How Do You Adjust Your Tip for Quality of Service at Denny’s?
Offering the standard tip is essential for rewarding good service—or criticizing bad service. Unless a server is purposefully ignoring, rude, or abusive to a customer, a tip should always be included in any order—even if it is a coffee to go.
There are often days where the server is slow bringing refills, seems flustered when they are at the table, or seemingly forgets about you. Keep in mind that these are people trying to make a living. They are doing the best they can, and everyone has bad days. Tipping is not an act of power by which you need to withhold something essential but rather is the best way you can critique the service. In those cases, you can reduce the tip to 15% or even 10%. It will certainly get their attention if you do that.
On the other end of the spectrum, your server at Denny’s could be highly attentive to you, friendly, and a great contribution to the experience of eating at the restaurant. You should absolutely increase their tip to 25% or even 30%. Think about the fact that all of us like to express appreciation for the good effort and good work that comes from it. Your server will not only be grateful for the extra money, but it will give them a boost of morale to know that they are actually helping people have a good experience at Denny’s.
How Much Do You Tip at Denny’s for Take-Out?
Offering a 10-15% tip for to-go orders from Denny’s is very much an acceptable practice. However, there is no standard for an amount to tip for take-out. As take-out food has increased dramatically over the last year due to COVID, some of the emerging standards are based on tips that were the ONLY tips many servers were getting.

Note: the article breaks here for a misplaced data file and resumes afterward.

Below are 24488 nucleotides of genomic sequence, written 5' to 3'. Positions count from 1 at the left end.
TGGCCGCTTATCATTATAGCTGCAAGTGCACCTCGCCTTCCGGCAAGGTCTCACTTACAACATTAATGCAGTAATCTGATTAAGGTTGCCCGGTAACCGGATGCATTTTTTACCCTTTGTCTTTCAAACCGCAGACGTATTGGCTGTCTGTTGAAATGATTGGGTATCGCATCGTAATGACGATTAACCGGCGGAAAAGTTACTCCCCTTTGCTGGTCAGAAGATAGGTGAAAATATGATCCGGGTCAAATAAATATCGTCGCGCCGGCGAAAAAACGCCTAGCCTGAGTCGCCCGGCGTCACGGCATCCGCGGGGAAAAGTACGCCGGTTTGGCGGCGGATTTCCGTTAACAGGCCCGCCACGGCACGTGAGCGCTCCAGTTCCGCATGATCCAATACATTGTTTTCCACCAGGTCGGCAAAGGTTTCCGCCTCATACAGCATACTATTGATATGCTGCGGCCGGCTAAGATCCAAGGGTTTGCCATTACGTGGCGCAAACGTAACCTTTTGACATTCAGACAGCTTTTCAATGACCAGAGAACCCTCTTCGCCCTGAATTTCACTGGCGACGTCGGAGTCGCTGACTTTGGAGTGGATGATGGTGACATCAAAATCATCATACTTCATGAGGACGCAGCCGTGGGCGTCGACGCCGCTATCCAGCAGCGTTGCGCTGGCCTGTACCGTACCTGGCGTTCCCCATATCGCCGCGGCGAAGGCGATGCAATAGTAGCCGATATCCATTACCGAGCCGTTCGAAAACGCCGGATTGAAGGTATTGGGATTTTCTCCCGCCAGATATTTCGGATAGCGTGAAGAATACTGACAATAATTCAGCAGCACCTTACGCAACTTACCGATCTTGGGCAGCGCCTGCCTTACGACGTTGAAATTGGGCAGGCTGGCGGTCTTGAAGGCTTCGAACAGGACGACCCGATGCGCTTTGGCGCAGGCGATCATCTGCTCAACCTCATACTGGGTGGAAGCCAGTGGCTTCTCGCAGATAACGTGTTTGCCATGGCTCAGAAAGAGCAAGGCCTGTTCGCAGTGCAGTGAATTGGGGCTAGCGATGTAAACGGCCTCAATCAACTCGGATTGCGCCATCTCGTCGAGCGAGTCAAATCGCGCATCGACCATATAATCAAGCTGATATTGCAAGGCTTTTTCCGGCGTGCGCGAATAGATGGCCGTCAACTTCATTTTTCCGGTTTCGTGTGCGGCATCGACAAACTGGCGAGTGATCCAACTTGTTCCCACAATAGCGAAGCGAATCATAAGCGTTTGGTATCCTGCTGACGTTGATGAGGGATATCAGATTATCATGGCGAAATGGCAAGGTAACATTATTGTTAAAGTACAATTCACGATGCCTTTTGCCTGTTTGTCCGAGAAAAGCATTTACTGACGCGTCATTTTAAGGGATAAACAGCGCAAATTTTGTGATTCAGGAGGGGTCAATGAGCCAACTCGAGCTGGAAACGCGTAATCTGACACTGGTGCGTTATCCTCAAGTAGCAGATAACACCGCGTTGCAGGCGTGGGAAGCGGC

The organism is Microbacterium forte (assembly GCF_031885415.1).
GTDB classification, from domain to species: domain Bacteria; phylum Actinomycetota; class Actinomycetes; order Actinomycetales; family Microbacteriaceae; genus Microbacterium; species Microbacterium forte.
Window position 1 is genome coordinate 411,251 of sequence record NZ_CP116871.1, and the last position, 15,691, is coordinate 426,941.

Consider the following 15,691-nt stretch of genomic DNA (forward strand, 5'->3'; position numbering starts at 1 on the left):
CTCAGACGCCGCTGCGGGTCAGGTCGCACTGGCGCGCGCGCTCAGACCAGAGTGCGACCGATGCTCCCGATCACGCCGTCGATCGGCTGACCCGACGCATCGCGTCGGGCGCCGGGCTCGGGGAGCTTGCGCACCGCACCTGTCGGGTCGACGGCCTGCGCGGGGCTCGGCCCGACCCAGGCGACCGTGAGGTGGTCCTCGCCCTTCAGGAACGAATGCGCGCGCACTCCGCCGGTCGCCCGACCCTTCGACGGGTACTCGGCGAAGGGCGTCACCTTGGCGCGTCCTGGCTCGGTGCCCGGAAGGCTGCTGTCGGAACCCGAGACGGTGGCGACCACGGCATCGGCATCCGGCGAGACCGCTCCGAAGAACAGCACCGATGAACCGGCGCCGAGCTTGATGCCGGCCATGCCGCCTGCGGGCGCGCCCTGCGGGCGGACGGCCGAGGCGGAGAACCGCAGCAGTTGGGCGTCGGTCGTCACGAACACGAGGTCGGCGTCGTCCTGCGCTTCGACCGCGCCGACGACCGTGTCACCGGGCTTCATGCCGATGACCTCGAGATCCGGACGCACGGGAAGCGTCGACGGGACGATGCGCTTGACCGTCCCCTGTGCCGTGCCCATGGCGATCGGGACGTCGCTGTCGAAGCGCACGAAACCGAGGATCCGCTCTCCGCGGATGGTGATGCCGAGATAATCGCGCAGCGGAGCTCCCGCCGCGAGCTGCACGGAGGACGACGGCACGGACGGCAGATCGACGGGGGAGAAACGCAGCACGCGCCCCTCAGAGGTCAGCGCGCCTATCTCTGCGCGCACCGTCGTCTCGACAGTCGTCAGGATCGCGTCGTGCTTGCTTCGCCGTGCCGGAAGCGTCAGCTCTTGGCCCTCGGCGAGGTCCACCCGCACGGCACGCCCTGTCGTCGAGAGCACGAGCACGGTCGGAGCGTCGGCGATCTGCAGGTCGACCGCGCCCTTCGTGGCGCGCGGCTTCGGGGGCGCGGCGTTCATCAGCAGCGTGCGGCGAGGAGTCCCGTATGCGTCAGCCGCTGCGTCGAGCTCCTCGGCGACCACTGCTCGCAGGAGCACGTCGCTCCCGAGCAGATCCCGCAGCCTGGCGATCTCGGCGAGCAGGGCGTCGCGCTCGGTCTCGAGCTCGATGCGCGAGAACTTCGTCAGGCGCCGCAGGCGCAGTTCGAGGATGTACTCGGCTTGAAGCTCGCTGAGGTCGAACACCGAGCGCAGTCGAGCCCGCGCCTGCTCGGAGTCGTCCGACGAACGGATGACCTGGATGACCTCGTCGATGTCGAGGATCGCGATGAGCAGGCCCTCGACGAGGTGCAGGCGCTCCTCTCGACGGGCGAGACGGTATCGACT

Since tipping is more common if you plan to dine-in at any restaurant, some may be hesitant to leave a tip if they are only picking up food. However, there are two primary reasons you should still tip for take-out:
Servers are Still Working – A server is likely the one who is bagging your food, putting utensils and napkins in, and ensuring that the order was prepared accurately. While there is less time involved in this than if you were dining in, this still takes time away from tables that the server would have.
Tips Can Be Split Between Servers and Kitchen Staff – A recent law change in 2018 allows for sharing of tips between tip and non-tip earning employees. This is important because an (erroneous) argument against tipping for to-go orders is that the kitchen staff do all the work. Now, the law is structured to where management cannot withhold tips from certain staff members. As such, your to-go tips become especially important for rewarding good service across the board at Denny’s and other restaurants.
Like any restaurant, Denny’s consists of hard-working people who strive to provide you good food and good service. They may not have the training of servers at a Michelin-starred restaurant, but their hard work and determination to earn a living like everyone else should be considered.